How do I make my PDF files smaller?

By compressing the pictures. Depending on the tools available you may apply this compression (1) to your existing PDF, (2) while generating your PDF, (3) to your source document, or (4) to your individual pictures.

Every technique described here will make the pictures in your document fuzzier and less distinct. Never overwrite the original print-quality document with a compressed version. Before sharing a compressed PDF, open it and take a close look to make sure it’s still meaningful.

How large might my PDF be?

A good assumption is that your PDF will be at least as large as the sum of the pictures that go into it.  This isn’t always true – some PDF generators insist on applying some compression (making the file smaller than estimated), while some edits may turn JPEG-compressed pictures into PNG or TIFF (dramatically increasing the file size).  Still, it’s a start.

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How can a MIDI file help me practice music?

If you open it in a notation editor, you can play it back while watching the notes, and adjust the volumes and tempo to suit yourself.

Where can I find a notation editor?

If you already write music on your computer, the application you use can probably import MIDI files.  Use that.

If you don’t write music yourself, I recommend starting with MuseScore.  It’s free, quite powerful, and runs on most Windows, Mac OS and most major Linux distributions.

If you don’t want to install anything new on your computer, you can also use the demonstration version of NoteFlight – a notation editor that runs right in your Web browser.

Visit to download and install MuseScore.

Visit to try out NoteFlight in your Web browser.

Once you have the score editor of your choice open, you will need to do three things:

  1. Import your MIDI file.
  2. Adjust the tempo to match your conductor (or less, if you need to start slower).
  3. Adjust the volume to emphasise your part.

Continue reading “How can a MIDI file help me practice music?”

How can I name every page of my Sibelius scores?

Top of Sibelius document showing \$Partname\, \$Title\, \$Subtitle\, \$Composer\ and \$Arranger\

By adding text wildcards to the page header.

Has this ever happened to you?

You’ve been keeping your orchestra music in the same folder all year.  You receive the final concert running order, and you rearrange the folder.  You put the final item in…

…and find a page left over.

Sheet music labelled "Violin 3" and "Page 3" without any other information.

Which pages 1 and 2 does this page 3 belong to?

Sometimes the typesetting makes it easy to find.  However, it’s increasingly common to see music formatted in Opus Std, with text in Times New Roman.  That means it was notated in Sibelius… like a dozen other pieces this year.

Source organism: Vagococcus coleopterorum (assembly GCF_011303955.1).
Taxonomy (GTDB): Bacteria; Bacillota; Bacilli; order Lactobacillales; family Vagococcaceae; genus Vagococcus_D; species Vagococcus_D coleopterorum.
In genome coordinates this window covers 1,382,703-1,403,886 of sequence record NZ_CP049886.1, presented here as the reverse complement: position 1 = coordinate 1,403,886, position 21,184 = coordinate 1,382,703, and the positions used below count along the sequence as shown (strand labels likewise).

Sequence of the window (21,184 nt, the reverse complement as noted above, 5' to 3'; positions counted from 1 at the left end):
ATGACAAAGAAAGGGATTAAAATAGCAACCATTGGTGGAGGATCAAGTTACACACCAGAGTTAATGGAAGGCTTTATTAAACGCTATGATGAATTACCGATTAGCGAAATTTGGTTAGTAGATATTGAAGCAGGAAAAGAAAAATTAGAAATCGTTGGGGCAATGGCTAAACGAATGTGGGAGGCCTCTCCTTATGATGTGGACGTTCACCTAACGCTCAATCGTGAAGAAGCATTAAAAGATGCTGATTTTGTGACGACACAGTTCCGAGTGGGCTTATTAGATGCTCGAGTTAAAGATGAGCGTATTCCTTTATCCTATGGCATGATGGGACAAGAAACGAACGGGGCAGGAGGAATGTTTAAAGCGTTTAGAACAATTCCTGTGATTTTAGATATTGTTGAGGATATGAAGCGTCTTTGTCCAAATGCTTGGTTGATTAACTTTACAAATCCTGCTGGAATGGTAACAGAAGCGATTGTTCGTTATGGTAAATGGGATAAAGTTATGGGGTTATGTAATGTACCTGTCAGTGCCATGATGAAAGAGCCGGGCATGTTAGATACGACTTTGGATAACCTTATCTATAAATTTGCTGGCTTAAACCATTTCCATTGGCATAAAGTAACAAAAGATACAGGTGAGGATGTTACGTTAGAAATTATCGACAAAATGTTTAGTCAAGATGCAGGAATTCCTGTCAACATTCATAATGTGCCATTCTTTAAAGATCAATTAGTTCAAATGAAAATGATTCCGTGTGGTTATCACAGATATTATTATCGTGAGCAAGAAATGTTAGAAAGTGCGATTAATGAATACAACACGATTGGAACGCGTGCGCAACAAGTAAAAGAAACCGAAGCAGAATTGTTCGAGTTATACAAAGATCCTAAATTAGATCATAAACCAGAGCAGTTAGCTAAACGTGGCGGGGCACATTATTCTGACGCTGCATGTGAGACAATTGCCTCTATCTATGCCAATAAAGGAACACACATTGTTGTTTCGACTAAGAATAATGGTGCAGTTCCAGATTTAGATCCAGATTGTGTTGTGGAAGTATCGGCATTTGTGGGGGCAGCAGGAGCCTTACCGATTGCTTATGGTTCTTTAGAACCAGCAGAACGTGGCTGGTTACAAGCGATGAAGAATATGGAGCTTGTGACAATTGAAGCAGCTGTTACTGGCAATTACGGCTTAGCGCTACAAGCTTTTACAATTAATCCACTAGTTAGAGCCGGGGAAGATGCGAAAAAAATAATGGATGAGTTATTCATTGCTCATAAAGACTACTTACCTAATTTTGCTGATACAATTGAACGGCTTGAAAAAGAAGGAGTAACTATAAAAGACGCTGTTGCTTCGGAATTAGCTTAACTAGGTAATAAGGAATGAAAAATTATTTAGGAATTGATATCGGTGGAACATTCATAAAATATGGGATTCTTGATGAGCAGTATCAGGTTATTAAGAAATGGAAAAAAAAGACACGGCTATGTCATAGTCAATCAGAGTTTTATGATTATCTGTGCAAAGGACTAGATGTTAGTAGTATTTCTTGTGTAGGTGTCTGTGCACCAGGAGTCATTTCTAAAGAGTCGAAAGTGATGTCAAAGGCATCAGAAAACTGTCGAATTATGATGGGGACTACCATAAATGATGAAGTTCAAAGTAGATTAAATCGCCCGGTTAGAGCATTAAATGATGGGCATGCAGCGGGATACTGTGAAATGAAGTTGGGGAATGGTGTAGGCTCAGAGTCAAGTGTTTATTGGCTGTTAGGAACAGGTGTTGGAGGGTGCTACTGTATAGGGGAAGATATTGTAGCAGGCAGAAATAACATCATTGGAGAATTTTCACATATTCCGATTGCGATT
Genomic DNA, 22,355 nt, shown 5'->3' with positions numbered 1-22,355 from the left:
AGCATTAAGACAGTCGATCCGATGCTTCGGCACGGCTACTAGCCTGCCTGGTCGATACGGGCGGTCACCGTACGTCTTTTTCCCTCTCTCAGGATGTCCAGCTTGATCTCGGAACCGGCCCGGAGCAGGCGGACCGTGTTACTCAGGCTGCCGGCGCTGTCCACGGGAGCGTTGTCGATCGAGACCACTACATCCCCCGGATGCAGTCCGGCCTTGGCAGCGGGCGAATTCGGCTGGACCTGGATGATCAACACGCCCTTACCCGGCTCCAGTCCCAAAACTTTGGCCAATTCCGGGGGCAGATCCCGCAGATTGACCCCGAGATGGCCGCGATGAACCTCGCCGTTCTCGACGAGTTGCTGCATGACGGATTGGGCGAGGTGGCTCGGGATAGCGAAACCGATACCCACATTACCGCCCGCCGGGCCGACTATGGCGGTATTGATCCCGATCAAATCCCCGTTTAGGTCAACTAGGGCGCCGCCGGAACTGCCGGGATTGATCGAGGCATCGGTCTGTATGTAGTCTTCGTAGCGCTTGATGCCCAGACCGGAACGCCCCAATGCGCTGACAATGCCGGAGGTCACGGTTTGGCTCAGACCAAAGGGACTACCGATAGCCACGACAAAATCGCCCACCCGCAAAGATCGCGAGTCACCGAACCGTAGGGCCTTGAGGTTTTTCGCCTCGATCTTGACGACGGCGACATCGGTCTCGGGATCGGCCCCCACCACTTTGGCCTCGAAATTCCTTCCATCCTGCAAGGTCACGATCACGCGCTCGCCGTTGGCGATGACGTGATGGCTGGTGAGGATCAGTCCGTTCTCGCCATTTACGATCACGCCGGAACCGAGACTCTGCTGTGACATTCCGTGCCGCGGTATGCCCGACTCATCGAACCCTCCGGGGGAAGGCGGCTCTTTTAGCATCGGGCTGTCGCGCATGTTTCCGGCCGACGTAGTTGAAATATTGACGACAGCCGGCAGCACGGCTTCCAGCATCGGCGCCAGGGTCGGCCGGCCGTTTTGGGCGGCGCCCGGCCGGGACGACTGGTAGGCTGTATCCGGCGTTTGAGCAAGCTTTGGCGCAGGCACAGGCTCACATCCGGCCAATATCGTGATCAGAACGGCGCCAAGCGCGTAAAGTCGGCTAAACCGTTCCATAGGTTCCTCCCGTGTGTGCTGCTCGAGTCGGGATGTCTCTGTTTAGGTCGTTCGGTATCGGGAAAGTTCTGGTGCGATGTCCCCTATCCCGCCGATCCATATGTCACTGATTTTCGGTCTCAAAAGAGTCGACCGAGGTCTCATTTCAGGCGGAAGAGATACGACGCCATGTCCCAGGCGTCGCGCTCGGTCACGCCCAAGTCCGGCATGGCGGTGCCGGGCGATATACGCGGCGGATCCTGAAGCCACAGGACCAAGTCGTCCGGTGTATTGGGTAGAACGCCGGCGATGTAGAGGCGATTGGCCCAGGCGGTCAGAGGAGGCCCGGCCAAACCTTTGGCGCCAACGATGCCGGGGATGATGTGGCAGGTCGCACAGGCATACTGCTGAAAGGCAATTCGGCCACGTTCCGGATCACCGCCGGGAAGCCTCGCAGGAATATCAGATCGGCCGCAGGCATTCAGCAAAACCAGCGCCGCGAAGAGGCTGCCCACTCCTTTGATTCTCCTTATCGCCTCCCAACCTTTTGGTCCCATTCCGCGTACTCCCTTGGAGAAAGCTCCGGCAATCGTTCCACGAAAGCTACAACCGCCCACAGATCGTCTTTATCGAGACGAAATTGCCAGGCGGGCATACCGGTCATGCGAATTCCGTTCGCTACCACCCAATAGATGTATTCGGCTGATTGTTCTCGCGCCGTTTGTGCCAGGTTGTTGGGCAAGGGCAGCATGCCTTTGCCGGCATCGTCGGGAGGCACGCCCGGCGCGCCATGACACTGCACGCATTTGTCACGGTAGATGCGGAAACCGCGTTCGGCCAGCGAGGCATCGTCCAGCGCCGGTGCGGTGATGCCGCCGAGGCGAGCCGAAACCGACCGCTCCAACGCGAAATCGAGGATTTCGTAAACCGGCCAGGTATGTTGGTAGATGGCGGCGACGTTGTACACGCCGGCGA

If you find this happening to you, or to people who use your Sibelius files, you need to format them with all the information needed to put them back together:

  1. Title
  2. Instrument
  3. Page number
  4. Revision date

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Can I import a LilyPond file into my graphical notation editor?

Yes, but you may have to convert it to MIDI first, losing a lot of detail.

Imports and exports: imbalance of trade

Transferring files between music editors has always been difficult.  Even the two behemoths of the field – Sibelius and Finale – don’t make it easy to transfer. between them.

The programming effort involved in writing an importer or exporter is immense.  The programmer has to study all possible aspects of the format, and decide how to translate them.  It is therefore not totally surprising that the export options are sparse.  If you are developing a notation package, why expend programmer time to make it easy for your customers to leave?  On the other hand, adding import options gives you a competitive edge.

As an example, for many years, Sibelius could import the MusicXML format, but not export.  If you really needed this capability, you could buy the Dolet plugin.  This changed in 2011: Sibelius 7 added native XML export, while MakeMusic (the company which makes Finale) purchased the Dolet software and made it freely available.

MusicXML is a good (but not perfect) way to migrate files between different programs.  However, the program we are currently concerned with is LilyPond.  As of November 2012, there is no way to export from LilyPond to MusicXML.  If this capability is ever added, you should use it.

MIDI: the last resort

However, LilyPond files can be converted to audio, as MIDI (Musical Instrument Digital Interface) files.  Most music editors can import these.

There is no command to export a LilyPond file to MIDI (instead of the more common choice of typesetting it to PDF).  Instead, you need a \midi block in the music.  See the GNU LilyPond Notation Reference – Creating MIDI files for specifics.

Existing file collections may come with source files for generating MIDI.  For example, the King Arthur music used in previous examples made pre-generated MIDI files available, and also provided the file “” for re-creating them.